The new EazyO app is changing the way people enjoy beach days in Miami. The city’s first beach chair food delivery service is now offering customers the opportunity to order lunch, beverages and cocktails conveniently from their cellphones for delivery directly to their beach/pool chair or towel.Read More
A new year may be upon us but the demand for healthier dining options is a trend we don’t expect to fizzle out any time soon. With countless studies finding links between obesity and diseases like cancer, diabetes and depression, more consumers are actively trying to live healthier lifestyles. The only catch — they don’t want to sacrifice that salty side of fries or that oh-so sweet dessert on the road to wellness.
Enter the health halo effect, a phenomenon where certain foods or brands are perceived as healthier with the help of strategic menu options and branding. As a result, many fast casual brands are changing things up by using more locally-sourced ingredients, incorporating gluten-free and vegan menu options, and focusing more on overall freshness.Read More
By Adria Valdes Greenhauff, Editor-at-Large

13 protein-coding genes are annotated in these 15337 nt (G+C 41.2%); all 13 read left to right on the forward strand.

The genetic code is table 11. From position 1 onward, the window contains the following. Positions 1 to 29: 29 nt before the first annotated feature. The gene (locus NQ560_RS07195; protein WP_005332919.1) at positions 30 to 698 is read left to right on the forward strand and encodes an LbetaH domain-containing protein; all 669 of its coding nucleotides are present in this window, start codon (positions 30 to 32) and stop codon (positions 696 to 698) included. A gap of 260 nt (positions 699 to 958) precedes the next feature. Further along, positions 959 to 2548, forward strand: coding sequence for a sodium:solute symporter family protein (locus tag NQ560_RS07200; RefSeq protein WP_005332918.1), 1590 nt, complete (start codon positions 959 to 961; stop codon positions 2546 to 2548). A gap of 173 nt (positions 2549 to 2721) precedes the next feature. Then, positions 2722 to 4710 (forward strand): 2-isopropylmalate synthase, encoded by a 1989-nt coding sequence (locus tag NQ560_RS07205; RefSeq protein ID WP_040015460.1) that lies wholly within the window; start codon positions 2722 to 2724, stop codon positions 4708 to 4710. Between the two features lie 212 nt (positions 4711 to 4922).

Americans are used to a fast-paced way of life. In a society that thrives on being “busy,” the average American is spread thin, often putting work and social commitments before other necessities. So it comes as no surprise that as a culture, we’ve become obsessed with fast food over the last several decades. Today, “more than 160,000 fast- food restaurants feed more than 50 million Americans each and every day, generating sales of more than $110 billion dollars annually,” OnGreenPlanet.org reports. Cheap and convenient, a traditional burger and fries has quickly become the go-to for the busy commuter trying to sneak in a quick bite in between meetings or before picking up the kids from school.
The only problem — fast food is extremely unhealthy and more people are starting to realize it.
Thanks to the Internet and popular documentaries like Fed Up and Fat Sick & Nearly Dead, we’ve become acutely aware of the correlation between diseases like cancer, diabetes and hypertension and the large amounts of processed (a.k.a. fast food) we consume. This has created the growing demand for more fresh food options that are also convenient, even if people have to pay a little more for it.Read More